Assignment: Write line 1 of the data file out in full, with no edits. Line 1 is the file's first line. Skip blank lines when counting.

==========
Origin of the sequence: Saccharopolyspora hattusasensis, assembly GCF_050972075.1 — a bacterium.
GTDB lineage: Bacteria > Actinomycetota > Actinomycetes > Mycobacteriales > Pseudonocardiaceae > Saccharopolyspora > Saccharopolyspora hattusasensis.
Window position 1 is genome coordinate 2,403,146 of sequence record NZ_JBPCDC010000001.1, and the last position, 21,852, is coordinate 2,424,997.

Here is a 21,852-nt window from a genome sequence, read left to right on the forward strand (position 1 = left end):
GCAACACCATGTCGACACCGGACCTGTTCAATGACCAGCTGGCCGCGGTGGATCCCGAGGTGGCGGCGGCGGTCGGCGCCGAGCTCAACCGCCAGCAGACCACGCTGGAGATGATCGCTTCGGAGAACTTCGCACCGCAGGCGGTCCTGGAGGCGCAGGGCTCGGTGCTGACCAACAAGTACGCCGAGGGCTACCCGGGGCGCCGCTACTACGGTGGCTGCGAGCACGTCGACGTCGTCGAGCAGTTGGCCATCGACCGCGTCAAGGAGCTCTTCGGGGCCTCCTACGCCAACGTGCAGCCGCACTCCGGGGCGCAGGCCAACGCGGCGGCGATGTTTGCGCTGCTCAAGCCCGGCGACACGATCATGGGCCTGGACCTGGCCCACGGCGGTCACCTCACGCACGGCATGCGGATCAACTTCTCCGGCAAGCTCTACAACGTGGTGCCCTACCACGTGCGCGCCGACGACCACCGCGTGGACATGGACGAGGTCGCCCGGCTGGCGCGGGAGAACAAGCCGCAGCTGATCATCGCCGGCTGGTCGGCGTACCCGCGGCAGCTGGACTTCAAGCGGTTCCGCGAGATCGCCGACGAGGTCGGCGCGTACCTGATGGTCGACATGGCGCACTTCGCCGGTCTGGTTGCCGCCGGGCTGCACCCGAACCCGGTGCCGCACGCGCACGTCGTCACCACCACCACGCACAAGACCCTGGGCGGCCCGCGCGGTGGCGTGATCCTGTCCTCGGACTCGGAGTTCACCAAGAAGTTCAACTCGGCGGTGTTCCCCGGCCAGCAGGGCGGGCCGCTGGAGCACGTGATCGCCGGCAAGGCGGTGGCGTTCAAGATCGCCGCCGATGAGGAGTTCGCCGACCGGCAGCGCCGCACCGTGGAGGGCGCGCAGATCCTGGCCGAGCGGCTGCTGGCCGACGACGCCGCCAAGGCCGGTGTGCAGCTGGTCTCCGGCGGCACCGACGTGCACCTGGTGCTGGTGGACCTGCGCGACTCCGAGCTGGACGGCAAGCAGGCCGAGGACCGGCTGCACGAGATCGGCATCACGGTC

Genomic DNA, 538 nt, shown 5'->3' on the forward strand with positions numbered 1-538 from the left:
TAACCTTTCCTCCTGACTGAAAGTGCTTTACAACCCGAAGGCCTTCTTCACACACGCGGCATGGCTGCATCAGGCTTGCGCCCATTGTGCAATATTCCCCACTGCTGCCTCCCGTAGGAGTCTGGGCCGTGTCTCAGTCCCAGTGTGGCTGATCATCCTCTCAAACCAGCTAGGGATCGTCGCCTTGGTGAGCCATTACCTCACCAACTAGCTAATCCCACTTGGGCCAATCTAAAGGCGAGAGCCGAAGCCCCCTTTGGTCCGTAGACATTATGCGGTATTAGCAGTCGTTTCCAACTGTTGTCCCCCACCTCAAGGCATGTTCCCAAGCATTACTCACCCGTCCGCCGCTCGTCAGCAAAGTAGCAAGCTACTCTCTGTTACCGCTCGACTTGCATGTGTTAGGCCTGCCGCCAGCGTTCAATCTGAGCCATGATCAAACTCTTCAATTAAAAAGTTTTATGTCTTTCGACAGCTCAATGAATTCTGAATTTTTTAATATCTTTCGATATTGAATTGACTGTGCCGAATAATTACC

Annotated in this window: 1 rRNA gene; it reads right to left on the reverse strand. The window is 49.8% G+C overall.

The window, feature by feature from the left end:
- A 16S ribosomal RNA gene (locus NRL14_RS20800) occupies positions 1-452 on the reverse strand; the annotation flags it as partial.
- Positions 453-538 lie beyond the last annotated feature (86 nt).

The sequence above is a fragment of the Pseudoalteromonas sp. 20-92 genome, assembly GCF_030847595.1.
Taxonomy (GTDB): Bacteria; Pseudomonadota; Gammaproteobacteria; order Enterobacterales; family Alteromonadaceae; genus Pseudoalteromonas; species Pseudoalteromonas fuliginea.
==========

Origin of the sequence: Saccharopolyspora hattusasensis, assembly GCF_050972075.1 — a bacterium.